How a Big Bet Paid Off for Adobe and Salt Lake City

In hindsight, Adobe's weird move doesn't seem so weird
A big bet paid off for both Adobe and Salt Lake City.

Every decision a company makes has a ripple effect — not only for that business, but also for an entire region or industry. Tech hubs certainly don’t happen overnight, but they usually kick into gear with the first big decision.

A decade ago, Adobe acquired Omniture, a web analytics business. It was a move that puzzled many: Business Insider called it “weird,” and The Wall Street Journal asked, “What were they thinking?

The reason for the confusion? It was too early for many to see the challenge that brands were going to face: the intersection of digital disruption with the explosion of data. But Adobe took a calculated risk, and it paid off. Adobe Analytics Cloud isn’t just surviving a battle with analytics powerhouses like Google; it’s thriving.  

How Adobe’s Bet Paid Off Internally and Externally

Google has built a strong, easy-to-use analytics tool for the masses; it’s no surprise that it’s encountered the success it has. Adobe Analytics has taken a different tack, evolving past metrics to leverage machine learning, AI, and other modern data analysis to help the enterprise sector, in particular, achieve the analytics and tracking needed.

Between 2014 and now, the number of Analytics Cloud customers has more than doubled. Fifty-eight percent of the Fortune 100 use Adobe Analytics Cloud for customer intelligence. That includes the top 10 media and entertainment brands, the top 10 retailers, nine of the top 10 financial services institutions, and nine of the top 10 high-tech companies.

When Omniture sold for $1.8 billion, it did just as much for Salt Lake City as it did for Adobe. It triggered a movement of other large companies following Adobe’s lead in creating a presence in the area; Salt Lake’s list now includes Snap, Mavenlink, Salesforce, Oracle, and Microsoft.

But more importantly, Adobe’s big bet helped Silicon Slopes become a legitimate name and issued a rallying cry for the area. One key acquisition or success story can set the stage for an entire region. Adobe took its economic strength in the area a step further, keeping all staff, building a new office in Lehi, and currently constructing a second office.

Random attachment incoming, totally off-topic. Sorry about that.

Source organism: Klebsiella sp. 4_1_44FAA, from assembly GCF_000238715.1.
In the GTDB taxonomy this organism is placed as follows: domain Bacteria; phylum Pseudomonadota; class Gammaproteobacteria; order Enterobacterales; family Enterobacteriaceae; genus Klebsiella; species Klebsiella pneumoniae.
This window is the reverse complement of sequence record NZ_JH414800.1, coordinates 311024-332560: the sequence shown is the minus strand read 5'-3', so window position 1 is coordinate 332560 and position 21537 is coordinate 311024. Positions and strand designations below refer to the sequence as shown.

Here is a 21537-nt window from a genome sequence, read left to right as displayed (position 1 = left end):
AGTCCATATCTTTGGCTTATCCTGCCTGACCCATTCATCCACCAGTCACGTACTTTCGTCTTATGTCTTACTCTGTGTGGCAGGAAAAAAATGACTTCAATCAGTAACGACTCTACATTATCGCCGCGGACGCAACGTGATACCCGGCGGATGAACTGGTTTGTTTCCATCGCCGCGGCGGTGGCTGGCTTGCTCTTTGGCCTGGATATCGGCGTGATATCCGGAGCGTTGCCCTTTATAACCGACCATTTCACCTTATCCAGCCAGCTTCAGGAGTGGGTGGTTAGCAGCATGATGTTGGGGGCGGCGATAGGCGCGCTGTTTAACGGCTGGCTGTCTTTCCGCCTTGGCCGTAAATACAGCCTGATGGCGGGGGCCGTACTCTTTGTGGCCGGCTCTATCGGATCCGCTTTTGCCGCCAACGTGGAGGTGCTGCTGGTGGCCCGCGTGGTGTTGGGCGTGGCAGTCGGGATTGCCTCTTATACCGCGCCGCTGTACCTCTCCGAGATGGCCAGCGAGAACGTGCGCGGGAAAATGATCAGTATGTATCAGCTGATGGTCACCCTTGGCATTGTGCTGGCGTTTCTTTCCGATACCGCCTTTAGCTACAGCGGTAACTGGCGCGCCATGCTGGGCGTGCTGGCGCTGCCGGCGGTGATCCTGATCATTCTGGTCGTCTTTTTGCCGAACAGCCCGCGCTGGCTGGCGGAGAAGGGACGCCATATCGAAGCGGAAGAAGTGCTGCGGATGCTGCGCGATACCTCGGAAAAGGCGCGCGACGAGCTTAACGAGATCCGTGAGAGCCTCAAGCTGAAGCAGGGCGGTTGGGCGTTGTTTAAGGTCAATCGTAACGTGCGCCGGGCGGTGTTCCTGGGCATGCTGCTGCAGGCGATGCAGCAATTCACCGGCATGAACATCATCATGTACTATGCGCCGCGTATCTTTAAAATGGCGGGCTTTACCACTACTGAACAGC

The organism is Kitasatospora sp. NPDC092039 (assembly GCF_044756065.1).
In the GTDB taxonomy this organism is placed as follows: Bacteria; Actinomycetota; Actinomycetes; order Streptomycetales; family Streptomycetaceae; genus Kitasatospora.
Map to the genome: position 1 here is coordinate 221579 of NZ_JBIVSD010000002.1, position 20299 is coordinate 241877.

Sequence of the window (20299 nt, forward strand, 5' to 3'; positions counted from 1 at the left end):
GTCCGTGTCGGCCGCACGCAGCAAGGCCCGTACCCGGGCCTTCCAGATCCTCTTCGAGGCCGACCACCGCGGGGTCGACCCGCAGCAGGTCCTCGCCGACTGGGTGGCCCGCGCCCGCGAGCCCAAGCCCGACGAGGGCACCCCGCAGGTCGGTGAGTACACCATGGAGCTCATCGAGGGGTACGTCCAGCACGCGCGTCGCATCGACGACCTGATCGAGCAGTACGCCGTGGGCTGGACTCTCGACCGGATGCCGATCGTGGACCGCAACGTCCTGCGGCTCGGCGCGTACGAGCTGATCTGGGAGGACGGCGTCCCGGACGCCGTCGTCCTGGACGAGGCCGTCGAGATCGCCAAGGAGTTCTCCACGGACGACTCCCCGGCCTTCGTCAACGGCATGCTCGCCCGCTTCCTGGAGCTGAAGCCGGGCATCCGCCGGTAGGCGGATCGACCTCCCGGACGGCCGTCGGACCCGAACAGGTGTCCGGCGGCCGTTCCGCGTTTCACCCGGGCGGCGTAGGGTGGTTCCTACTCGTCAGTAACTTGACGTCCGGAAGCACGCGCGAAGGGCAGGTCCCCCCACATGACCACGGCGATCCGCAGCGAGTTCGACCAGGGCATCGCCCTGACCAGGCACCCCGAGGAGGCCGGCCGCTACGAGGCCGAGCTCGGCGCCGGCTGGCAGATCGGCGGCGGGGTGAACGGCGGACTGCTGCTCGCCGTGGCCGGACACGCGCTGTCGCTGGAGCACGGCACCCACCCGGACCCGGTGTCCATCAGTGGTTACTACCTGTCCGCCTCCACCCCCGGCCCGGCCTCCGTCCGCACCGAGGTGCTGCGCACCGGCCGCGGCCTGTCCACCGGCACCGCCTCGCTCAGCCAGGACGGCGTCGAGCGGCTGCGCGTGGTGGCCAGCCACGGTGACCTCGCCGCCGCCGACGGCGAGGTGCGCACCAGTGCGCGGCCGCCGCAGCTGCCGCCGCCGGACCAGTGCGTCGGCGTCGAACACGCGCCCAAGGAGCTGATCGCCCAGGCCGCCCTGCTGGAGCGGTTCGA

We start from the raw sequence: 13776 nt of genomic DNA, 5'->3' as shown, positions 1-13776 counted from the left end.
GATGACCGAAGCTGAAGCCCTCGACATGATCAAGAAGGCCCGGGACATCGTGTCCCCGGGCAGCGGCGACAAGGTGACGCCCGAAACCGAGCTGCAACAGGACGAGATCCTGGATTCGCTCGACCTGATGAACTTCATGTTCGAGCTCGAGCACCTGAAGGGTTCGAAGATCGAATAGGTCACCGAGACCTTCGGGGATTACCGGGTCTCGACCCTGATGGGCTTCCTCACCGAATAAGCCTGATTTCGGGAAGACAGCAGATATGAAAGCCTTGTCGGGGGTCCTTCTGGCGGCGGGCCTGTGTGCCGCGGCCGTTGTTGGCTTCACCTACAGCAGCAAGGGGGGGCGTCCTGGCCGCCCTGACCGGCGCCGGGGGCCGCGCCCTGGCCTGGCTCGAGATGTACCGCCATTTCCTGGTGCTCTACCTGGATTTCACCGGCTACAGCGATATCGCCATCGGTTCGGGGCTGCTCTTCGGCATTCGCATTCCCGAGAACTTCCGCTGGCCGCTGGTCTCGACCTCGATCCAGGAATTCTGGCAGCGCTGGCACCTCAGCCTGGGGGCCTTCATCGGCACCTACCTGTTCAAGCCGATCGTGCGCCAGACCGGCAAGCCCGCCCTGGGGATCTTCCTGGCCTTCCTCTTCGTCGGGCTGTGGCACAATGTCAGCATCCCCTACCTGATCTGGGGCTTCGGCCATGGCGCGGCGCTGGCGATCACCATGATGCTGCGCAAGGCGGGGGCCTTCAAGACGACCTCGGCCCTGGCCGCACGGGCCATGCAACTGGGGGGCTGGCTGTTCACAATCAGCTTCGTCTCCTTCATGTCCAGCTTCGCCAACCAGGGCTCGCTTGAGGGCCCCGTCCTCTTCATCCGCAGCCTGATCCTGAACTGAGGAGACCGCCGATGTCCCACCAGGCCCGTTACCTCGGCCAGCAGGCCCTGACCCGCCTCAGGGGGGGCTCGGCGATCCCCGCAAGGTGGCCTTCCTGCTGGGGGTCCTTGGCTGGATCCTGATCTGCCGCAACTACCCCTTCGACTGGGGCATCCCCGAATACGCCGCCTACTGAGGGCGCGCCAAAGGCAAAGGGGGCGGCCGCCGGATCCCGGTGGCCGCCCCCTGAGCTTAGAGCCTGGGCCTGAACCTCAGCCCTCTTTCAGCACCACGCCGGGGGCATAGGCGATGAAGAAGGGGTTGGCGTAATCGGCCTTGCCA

The Silicon Slopes Get Steeper

The Silicon Slopes’ tech success, of course, doesn’t begin and end with Adobe. One giant business in an area makes people take notice, but startups going public and continuing to grow in an area — that’s what creates an identity. Qualtrics, Pluralsight, and Domo have all become multibillion-dollar unicorns from Salt Lake City. Domo, in fact, was founded by Josh James, Omniture’s founder.

And while other regions may compare themselves to Silicon Valley in one way or another — or more likely, point to their contrasts — Silicon Slopes feels like an appropriate name. Companies are getting funded, and two major universities — the University of Utah and Brigham Young University — are located within an hour of the city, providing talent. The entire community, from higher education to real estate, feeds off of the shared success of these businesses. After all, every tech employee needs places to sleep, play, and eat.

The wide-ranging infrastructure of the Silicon Slopes ecosystem even enables a boomerang effect. Because there are enough high-tech opportunities to keep active minds engaged, the area empowers people to jump from company to company and find their way back to their original spot. The Slopes will never achieve the scale of the Valley, and it doesn’t need to: It has an identity, a reason for companies to want to be there.

How Adobe Will Navigate New Slopes

Ten years ago, Adobe made two key decisions: to acquire Omniture and to set up shop in Salt Lake City. Today, that team — now with the backing and support of Adobe — is still looking to innovate. By keeping the same teams and culture in place, it’s been able to shift faster and stay in tune with the changing tech landscape.

Currently, the team is working on Journey IQ, powered by Adobe Sensei, which shows brands missed opportunities. It also delves into how engagement levels have evolved over time, as well as how customers behave, both pre- and post-event for any type of action, such as a purchase. For example, a retailer can get insight into a customer who was looking at a toy on his mobile device, but ultimately decided not to purchase it.

The team is also integrating with another recent Adobe acquisition from Denver: Marketo. In an industry-first integration, Adobe Analytics’ rules-based attribution models in Analysis Workspace are combined with Bizible by Marketo. This enables modern intelligence teams to understand engagement on a deeper level, resulting in more targeted marketing initiatives.

The next time the media labels a move as weird or questions what a company may be thinking, remember that a major acquisition can ripple throughout an entire community. That $1.8 billion price tag seems small in retrospect — simply look at the business it’s created for Adobe and the presence it’s created in Salt Lake City.

Brad Anderson

Brad Anderson

Editor In Chief at ReadWrite

Brad is the editor overseeing contributed content at ReadWrite.com. He previously worked as an editor at PayPal and Crunchbase. You can reach him at brad at readwrite.com.